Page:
Alzheimer's disease is a degenerative brain disorder that results in a loss of intellectual and social abilities; it affects memory, thinking and behavior. It is the most common form of dementia, interfering with the functioning of more than 5 million people in the United States alone. With the aging American population, Alzheimer's is expected to affect as many as three times that number during the coming decades. While aging is a risk factor for developing Alzheimer's, severe memory loss is not a natural part of the aging process.
Causes of Alzheimer's Disease
The underlying cause of Alzheimer's disease is unknown, but a combination of genetic and environmental factors seems to put individuals at risk for developing it. It is known that the brains of Alzheimer's patient are smaller than normal, and show an abnormal accumulation of protein in amyloid plaques and tau tangles throughout the tissues. These accumulations interfere with normal brain functioning, and eventually cause brain cells to die.
Early-onset Alzheimer's disease, which strikes patients between the ages of 30 and 60, and is responsible for only about 5 percent of cases of the disorder, is known to have a genetic link. Scientists have also found genes that predispose certain patients to developing late-onset Alzheimer's. Environmental factors possibly involved in the development of Alzheimer's are currently being investigated; they include obesity, diabetes and various vascular disorders. Some studies show that eating a nutritious diet and engaging in physical exercise, mentally stimulating activities and social interactions may decrease the risk for developing the disease.
Symptoms of Alzheimer's Disease
Symptoms of Alzheimer's disease may include:
- Memory loss
- Loss of language skills
- Personality changes
- Misplacing or losing things
- Inability to complete simple tasks
- Lack of judgment
Symptoms of Alzheimer's disease often develop gradually and may not be noticed until they progress. Memory loss is usually the first sign of the disorder.
Stages of Alzheimer's Disease
Alzheimer's disease has been divided into three stages, although the length of each stage may differ from patient to patient. The earliest stage of the disease, prior to diagnosis, may be indistinguishable from simple age-related memory loss or from mild cognitive impairment (MCI), which may or may not develop into Alzheimer's disease.
Mild Alzheimer's Disease
As the disease progresses, not only does memory loss worsen, but other cognition-related problems, such as getting lost more easily and having trouble making simple monetary exchanges, become evident. During this stage, patients may repeat questions, exercise poor judgment and have difficulty completing sequential tasks, even familiar ones. Patients are often diagnosed during this stage of the disease.
Moderate Alzheimer's Disease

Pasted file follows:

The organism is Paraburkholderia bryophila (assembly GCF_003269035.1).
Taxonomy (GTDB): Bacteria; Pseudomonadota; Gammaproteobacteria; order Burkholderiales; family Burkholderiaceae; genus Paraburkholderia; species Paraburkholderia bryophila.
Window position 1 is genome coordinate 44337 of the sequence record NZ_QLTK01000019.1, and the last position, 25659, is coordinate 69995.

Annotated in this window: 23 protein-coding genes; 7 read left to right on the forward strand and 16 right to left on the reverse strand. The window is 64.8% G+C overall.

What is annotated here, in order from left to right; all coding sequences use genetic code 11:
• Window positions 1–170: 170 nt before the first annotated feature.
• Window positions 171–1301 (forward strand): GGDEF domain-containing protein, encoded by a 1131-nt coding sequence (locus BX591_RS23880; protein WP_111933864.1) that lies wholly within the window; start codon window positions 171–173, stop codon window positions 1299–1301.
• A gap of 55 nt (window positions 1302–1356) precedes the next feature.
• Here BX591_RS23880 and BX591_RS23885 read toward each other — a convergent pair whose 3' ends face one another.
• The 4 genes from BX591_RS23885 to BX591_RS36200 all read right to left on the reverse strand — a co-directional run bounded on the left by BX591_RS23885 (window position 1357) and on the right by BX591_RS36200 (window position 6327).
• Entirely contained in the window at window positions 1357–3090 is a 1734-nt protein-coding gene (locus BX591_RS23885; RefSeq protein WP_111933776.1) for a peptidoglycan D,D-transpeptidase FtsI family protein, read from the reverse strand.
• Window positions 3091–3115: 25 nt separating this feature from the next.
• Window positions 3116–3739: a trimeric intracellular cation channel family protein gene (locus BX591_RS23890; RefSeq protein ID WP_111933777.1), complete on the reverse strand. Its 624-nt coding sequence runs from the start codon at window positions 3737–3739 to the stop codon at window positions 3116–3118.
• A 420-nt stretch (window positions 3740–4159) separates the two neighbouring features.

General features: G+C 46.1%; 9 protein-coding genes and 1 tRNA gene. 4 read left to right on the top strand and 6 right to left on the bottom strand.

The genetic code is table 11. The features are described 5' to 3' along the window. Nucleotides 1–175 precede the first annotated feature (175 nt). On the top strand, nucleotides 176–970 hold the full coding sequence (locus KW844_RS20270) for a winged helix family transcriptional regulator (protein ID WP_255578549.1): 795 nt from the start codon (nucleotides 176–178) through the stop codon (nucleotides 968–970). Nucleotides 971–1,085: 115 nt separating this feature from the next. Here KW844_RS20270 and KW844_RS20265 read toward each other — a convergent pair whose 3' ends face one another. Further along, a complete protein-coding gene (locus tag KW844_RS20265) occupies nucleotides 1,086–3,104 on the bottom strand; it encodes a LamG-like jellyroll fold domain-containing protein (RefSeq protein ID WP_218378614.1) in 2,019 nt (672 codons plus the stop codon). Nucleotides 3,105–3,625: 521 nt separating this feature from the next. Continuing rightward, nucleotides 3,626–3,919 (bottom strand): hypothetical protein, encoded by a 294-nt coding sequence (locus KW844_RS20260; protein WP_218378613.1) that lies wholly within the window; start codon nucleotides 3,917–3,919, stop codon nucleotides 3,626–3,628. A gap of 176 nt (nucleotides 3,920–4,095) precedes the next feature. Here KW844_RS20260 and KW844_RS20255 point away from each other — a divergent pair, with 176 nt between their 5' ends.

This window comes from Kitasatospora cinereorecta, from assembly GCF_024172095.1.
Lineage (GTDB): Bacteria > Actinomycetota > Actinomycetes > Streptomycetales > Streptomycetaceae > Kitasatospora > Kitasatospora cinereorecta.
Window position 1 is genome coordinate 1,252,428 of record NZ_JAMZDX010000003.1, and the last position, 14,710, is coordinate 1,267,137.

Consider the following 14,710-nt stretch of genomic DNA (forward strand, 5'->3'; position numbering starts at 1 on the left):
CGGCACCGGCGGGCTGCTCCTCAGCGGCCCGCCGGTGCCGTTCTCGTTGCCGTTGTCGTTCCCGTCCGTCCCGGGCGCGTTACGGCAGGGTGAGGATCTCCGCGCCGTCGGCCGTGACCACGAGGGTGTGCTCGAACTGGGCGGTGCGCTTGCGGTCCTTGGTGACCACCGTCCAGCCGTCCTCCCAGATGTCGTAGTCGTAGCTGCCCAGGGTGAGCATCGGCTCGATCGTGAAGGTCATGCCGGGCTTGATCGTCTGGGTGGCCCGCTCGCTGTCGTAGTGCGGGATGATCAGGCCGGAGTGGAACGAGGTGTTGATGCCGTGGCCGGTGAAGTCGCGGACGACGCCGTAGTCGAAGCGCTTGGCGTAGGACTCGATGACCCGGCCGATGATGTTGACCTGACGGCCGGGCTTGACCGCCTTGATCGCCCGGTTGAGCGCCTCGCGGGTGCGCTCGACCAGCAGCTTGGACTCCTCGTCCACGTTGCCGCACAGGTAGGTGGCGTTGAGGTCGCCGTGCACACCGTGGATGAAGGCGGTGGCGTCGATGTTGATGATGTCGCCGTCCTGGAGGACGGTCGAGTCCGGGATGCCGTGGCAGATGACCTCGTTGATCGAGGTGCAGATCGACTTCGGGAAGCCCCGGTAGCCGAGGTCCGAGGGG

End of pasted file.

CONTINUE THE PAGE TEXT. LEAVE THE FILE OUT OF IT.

During this stage of the disease, memory loss and confusion worsen, and patients may have difficulty recognizing familiar people and places. They may be unable to learn new tasks, and become confused trying to complete simple daily tasks, such as getting dressed or going to the bathroom. They may behave irrationally or impulsively. New situations may cause them to become frightened or angry. Patients with moderate Alzheimer's may have hallucinations or delusions, or may become paranoid, feeling that others are trying to do them harm.
Severe Alzheimer's Disease
Patients with severe Alzheimer's lose the ability to communicate, and to control their bodily functions. During this stage, they are completely dependent, unable to feed or toilet themselves. In the last stages of the disease, they may require intensive care as they lose the ability to hold their heads up, move or swallow. Eventually, Alzheimer's patients die of the disease.
Diagnosis of Alzheimer's Disease
When Alzheimer's disease is suspected, a full medical examination is performed. The doctor typically conducts cognitive tests to check memory; problem-solving ability; simple mathematical skills; and language ability. Beyond these, diagnostic tests, including blood and urine tests, and CT scans and MRI scans of the brain, are performed to rule out other causes, such as stroke or side effects of medication, for the patient's symptoms.
Treatment of Alzheimer's Disease
Unfortunately, there is no cure for Alzheimer's. There are, however, several treatments available to help manage symptoms and slow its progression. Medications that regulate neurotransmitters, assisting in the transmission of messages among neurons (brain cells) are often prescribed. These include medications such as Aricept® and Exelon®, which may help maintain mental clarity, memory and speaking skills, and can help with certain behavioral problems.
Other medications, such as tranquilizers or anti-depressants, may improve the behavior and quality of life for some Alzheimer's patients. Clinical trials are underway to help determine whether immunization therapy, physical exercise, cognitive training, or the administration of antioxidants helps to slow the progression of the disease.
It is important for people with Alzheimer's to continue participating in and enjoying daily activities as much as possible. Despite cognitive impairment, Alzheimer's patients still enjoy affection and spending time with others. A sturdy support system for both the patient and caregiver can enhance treatment.